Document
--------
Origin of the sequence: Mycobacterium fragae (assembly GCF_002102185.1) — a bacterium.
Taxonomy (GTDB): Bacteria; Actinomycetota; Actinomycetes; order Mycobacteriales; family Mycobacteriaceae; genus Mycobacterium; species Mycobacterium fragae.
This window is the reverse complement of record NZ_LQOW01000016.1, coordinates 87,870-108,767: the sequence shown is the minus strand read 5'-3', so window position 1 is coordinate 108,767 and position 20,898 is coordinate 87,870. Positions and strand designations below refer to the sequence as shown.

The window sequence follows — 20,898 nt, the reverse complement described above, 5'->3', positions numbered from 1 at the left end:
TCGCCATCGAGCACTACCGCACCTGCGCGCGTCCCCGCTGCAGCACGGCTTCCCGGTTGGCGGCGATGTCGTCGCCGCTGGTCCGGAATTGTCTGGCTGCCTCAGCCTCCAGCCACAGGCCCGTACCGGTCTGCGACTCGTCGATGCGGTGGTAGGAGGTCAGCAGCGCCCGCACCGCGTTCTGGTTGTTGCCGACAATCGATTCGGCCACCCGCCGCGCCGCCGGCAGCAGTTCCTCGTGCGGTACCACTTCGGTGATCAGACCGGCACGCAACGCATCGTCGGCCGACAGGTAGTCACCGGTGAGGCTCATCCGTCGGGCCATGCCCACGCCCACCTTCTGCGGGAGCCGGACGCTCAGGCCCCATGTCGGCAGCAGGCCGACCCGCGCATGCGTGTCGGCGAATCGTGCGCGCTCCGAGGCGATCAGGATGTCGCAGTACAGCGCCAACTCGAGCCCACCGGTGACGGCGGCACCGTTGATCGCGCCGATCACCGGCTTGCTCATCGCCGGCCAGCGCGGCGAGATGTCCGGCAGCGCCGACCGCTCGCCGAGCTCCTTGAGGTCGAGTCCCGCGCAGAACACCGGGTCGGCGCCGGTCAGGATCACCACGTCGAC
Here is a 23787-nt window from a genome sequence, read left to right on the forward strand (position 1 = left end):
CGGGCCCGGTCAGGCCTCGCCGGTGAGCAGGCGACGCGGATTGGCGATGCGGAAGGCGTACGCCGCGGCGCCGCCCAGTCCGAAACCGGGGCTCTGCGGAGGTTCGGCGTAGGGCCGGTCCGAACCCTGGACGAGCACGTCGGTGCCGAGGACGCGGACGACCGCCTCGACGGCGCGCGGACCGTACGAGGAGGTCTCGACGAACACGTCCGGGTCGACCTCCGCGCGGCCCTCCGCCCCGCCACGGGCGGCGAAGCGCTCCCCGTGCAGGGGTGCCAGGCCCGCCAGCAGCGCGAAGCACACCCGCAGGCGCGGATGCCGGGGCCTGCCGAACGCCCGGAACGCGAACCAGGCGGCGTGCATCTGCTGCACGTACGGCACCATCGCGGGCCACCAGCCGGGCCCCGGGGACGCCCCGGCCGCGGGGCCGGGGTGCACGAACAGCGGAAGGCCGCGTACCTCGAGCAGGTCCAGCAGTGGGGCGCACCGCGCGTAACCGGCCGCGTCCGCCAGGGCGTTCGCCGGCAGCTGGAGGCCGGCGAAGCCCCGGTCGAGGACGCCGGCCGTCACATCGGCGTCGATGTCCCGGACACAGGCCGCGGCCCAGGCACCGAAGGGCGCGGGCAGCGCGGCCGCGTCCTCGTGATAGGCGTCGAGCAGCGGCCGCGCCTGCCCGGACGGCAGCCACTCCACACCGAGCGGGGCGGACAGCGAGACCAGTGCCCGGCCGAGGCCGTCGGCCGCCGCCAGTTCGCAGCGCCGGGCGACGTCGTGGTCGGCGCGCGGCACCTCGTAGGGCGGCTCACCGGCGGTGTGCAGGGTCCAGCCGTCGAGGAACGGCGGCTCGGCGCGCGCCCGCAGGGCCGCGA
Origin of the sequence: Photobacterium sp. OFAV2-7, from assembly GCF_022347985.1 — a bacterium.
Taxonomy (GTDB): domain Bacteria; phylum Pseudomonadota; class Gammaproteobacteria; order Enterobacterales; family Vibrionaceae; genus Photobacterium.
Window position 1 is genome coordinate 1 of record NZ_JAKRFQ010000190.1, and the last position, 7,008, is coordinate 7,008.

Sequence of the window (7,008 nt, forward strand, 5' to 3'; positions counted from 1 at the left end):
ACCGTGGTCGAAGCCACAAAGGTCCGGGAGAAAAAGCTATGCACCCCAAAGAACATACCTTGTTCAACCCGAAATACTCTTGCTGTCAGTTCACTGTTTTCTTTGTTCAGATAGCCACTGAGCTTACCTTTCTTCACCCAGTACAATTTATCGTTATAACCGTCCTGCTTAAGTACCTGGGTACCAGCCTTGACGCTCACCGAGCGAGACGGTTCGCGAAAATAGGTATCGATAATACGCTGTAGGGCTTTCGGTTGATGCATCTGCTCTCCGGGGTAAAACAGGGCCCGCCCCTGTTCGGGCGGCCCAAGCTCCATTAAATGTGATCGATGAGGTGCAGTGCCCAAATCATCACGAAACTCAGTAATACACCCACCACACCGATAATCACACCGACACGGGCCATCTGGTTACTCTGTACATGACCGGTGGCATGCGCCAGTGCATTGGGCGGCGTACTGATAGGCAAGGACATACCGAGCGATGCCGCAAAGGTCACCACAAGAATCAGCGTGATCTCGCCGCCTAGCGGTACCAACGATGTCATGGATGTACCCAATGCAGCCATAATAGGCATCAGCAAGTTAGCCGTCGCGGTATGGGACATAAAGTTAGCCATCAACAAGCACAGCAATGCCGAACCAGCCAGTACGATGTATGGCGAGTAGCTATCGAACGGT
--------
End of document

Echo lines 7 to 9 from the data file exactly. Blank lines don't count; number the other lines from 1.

CGGGCCCGGTCAGGCCTCGCCGGTGAGCAGGCGACGCGGATTGGCGATGCGGAAGGCGTACGCCGCGGCGCCGCCCAGTCCGAAACCGGGGCTCTGCGGAGGTTCGGCGTAGGGCCGGTCCGAACCCTGGACGAGCACGTCGGTGCCGAGGACGCGGACGACCGCCTCGACGGCGCGCGGACCGTACGAGGAGGTCTCGACGAACACGTCCGGGTCGACCTCCGCGCGGCCCTCCGCCCCGCCACGGGCGGCGAAGCGCTCCCCGTGCAGGGGTGCCAGGCCCGCCAGCAGCGCGAAGCACACCCGCAGGCGCGGATGCCGGGGCCTGCCGAACGCCCGGAACGCGAACCAGGCGGCGTGCATCTGCTGCACGTACGGCACCATCGCGGGCCACCAGCCGGGCCCCGGGGACGCCCCGGCCGCGGGGCCGGGGTGCACGAACAGCGGAAGGCCGCGTACCTCGAGCAGGTCCAGCAGTGGGGCGCACCGCGCGTAACCGGCCGCGTCCGCCAGGGCGTTCGCCGGCAGCTGGAGGCCGGCGAAGCCCCGGTCGAGGACGCCGGCCGTCACATCGGCGTCGATGTCCCGGACACAGGCCGCGGCCCAGGCACCGAAGGGCGCGGGCAGCGCGGCCGCGTCCTCGTGATAGGCGTCGAGCAGCGGCCGCGCCTGCCCGGACGGCAGCCACTCCACACCGAGCGGGGCGGACAGCGAGACCAGTGCCCGGCCGAGGCCGTCGGCCGCCGCCAGTTCGCAGCGCCGGGCGACGTCGTGGTCGGCGCGCGGCACCTCGTAGGGCGGCTCACCGGCGGTGTGCAGGGTCCAGCCGTCGAGGAACGGCGGCTCGGCGCGCGCCCGCAGGGCCGCGA
Origin of the sequence: Photobacterium sp. OFAV2-7, from assembly GCF_022347985.1 — a bacterium.
Taxonomy (GTDB): domain Bacteria; phylum Pseudomonadota; class Gammaproteobacteria; order Enterobacterales; family Vibrionaceae; genus Photobacterium.